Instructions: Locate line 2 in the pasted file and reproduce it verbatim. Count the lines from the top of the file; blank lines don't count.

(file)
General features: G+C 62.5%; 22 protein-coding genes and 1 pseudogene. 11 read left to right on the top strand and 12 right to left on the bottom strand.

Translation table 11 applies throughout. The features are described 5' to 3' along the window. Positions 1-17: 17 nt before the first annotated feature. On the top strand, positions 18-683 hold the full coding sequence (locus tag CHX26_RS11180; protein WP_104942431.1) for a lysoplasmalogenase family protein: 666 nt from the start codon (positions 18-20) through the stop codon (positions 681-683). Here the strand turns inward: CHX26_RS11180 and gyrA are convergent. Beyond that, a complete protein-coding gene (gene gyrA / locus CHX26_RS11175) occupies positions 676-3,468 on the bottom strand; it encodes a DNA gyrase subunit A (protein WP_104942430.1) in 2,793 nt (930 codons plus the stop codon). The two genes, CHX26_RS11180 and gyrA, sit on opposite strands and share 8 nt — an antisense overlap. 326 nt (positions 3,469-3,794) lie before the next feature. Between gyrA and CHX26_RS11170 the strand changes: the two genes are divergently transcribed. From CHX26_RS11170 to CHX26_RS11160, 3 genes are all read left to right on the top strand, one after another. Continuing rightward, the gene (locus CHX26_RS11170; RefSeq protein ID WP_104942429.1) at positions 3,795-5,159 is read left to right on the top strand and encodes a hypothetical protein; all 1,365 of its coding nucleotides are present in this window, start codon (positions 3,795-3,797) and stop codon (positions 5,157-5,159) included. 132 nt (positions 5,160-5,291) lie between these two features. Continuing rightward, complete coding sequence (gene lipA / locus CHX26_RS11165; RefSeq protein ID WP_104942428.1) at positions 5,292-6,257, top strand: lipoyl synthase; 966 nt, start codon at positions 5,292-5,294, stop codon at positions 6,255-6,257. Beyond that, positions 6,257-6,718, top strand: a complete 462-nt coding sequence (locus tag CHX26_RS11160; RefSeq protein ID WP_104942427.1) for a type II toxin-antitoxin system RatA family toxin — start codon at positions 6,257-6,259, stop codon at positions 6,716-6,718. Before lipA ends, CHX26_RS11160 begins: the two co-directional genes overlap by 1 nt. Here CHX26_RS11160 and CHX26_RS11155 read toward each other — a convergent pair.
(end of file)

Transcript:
Translation table 11 applies throughout. The features are described 5' to 3' along the window. Positions 1-17: 17 nt before the first annotated feature. On the top strand, positions 18-683 hold the full coding sequence (locus tag CHX26_RS11180; protein WP_104942431.1) for a lysoplasmalogenase family protein: 666 nt from the start codon (positions 18-20) through the stop codon (positions 681-683). Here the strand turns inward: CHX26_RS11180 and gyrA are convergent. Beyond that, a complete protein-coding gene (gene gyrA / locus CHX26_RS11175) occupies positions 676-3,468 on the bottom strand; it encodes a DNA gyrase subunit A (protein WP_104942430.1) in 2,793 nt (930 codons plus the stop codon). The two genes, CHX26_RS11180 and gyrA, sit on opposite strands and share 8 nt — an antisense overlap. 326 nt (positions 3,469-3,794) lie before the next feature. Between gyrA and CHX26_RS11170 the strand changes: the two genes are divergently transcribed. From CHX26_RS11170 to CHX26_RS11160, 3 genes are all read left to right on the top strand, one after another. Continuing rightward, the gene (locus CHX26_RS11170; RefSeq protein ID WP_104942429.1) at positions 3,795-5,159 is read left to right on the top strand and encodes a hypothetical protein; all 1,365 of its coding nucleotides are present in this window, start codon (positions 3,795-3,797) and stop codon (positions 5,157-5,159) included. 132 nt (positions 5,160-5,291) lie between these two features. Continuing rightward, complete coding sequence (gene lipA / locus CHX26_RS11165; RefSeq protein ID WP_104942428.1) at positions 5,292-6,257, top strand: lipoyl synthase; 966 nt, start codon at positions 5,292-5,294, stop codon at positions 6,255-6,257. Beyond that, positions 6,257-6,718, top strand: a complete 462-nt coding sequence (locus tag CHX26_RS11160; RefSeq protein ID WP_104942427.1) for a type II toxin-antitoxin system RatA family toxin — start codon at positions 6,257-6,259, stop codon at positions 6,716-6,718. Before lipA ends, CHX26_RS11160 begins: the two co-directional genes overlap by 1 nt. Here CHX26_RS11160 and CHX26_RS11155 read toward each other — a convergent pair.